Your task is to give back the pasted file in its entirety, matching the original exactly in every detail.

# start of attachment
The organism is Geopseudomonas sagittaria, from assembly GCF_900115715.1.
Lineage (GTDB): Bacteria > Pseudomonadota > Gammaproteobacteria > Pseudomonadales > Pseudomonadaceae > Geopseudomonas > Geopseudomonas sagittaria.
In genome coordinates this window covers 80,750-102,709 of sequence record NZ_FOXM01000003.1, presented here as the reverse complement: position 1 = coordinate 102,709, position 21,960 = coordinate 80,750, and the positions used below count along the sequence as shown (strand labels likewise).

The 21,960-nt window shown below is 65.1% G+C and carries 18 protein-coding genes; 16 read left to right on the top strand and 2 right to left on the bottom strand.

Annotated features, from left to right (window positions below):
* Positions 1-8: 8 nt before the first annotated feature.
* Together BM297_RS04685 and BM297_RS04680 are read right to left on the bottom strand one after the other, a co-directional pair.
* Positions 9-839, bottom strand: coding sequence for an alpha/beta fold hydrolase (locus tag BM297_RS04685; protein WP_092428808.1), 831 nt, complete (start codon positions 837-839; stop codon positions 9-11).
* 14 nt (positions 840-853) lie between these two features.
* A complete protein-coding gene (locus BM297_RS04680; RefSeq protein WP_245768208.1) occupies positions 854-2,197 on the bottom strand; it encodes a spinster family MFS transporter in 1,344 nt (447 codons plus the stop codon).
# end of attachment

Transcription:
The organism is Geopseudomonas sagittaria, from assembly GCF_900115715.1.
Lineage (GTDB): Bacteria > Pseudomonadota > Gammaproteobacteria > Pseudomonadales > Pseudomonadaceae > Geopseudomonas > Geopseudomonas sagittaria.
In genome coordinates this window covers 80,750-102,709 of sequence record NZ_FOXM01000003.1, presented here as the reverse complement: position 1 = coordinate 102,709, position 21,960 = coordinate 80,750, and the positions used below count along the sequence as shown (strand labels likewise).

The 21,960-nt window shown below is 65.1% G+C and carries 18 protein-coding genes; 16 read left to right on the top strand and 2 right to left on the bottom strand.

Annotated features, from left to right (window positions below):
* Positions 1-8: 8 nt before the first annotated feature.
* Together BM297_RS04685 and BM297_RS04680 are read right to left on the bottom strand one after the other, a co-directional pair.
* Positions 9-839, bottom strand: coding sequence for an alpha/beta fold hydrolase (locus tag BM297_RS04685; protein WP_092428808.1), 831 nt, complete (start codon positions 837-839; stop codon positions 9-11).
* 14 nt (positions 840-853) lie between these two features.
* A complete protein-coding gene (locus BM297_RS04680; RefSeq protein WP_245768208.1) occupies positions 854-2,197 on the bottom strand; it encodes a spinster family MFS transporter in 1,344 nt (447 codons plus the stop codon).